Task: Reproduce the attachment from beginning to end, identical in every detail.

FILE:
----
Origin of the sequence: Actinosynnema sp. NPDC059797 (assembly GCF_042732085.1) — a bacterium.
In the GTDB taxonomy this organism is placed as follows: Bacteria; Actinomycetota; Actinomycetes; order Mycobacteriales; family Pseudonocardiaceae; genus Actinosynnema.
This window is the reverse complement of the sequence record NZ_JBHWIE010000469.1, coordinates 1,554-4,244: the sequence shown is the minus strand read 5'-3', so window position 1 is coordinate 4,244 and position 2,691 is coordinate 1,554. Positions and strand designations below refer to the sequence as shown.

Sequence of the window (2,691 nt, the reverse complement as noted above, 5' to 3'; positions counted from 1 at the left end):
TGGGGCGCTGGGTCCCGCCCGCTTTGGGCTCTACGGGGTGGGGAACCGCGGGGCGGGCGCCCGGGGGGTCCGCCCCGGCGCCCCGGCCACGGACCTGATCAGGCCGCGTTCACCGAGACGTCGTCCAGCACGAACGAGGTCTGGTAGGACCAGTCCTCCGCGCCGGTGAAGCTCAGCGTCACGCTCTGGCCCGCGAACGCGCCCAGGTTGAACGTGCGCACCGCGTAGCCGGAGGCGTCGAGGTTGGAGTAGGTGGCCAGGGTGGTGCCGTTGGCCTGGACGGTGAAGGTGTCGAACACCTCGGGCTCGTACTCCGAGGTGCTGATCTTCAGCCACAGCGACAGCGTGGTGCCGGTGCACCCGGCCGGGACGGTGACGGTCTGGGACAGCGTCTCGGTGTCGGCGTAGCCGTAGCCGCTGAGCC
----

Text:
Origin of the sequence: Actinosynnema sp. NPDC059797 (assembly GCF_042732085.1) — a bacterium.
In the GTDB taxonomy this organism is placed as follows: Bacteria; Actinomycetota; Actinomycetes; order Mycobacteriales; family Pseudonocardiaceae; genus Actinosynnema.
This window is the reverse complement of the sequence record NZ_JBHWIE010000469.1, coordinates 1,554-4,244: the sequence shown is the minus strand read 5'-3', so window position 1 is coordinate 4,244 and position 2,691 is coordinate 1,554. Positions and strand designations below refer to the sequence as shown.

Sequence of the window (2,691 nt, the reverse complement as noted above, 5' to 3'; positions counted from 1 at the left end):
TGGGGCGCTGGGTCCCGCCCGCTTTGGGCTCTACGGGGTGGGGAACCGCGGGGCGGGCGCCCGGGGGGTCCGCCCCGGCGCCCCGGCCACGGACCTGATCAGGCCGCGTTCACCGAGACGTCGTCCAGCACGAACGAGGTCTGGTAGGACCAGTCCTCCGCGCCGGTGAAGCTCAGCGTCACGCTCTGGCCCGCGAACGCGCCCAGGTTGAACGTGCGCACCGCGTAGCCGGAGGCGTCGAGGTTGGAGTAGGTGGCCAGGGTGGTGCCGTTGGCCTGGACGGTGAAGGTGTCGAACACCTCGGGCTCGTACTCCGAGGTGCTGATCTTCAGCCACAGCGACAGCGTGGTGCCGGTGCACCCGGCCGGGACGGTGACGGTCTGGGACAGCGTCTCGGTGTCGGCGTAGCCGTAGCCGCTGAGCC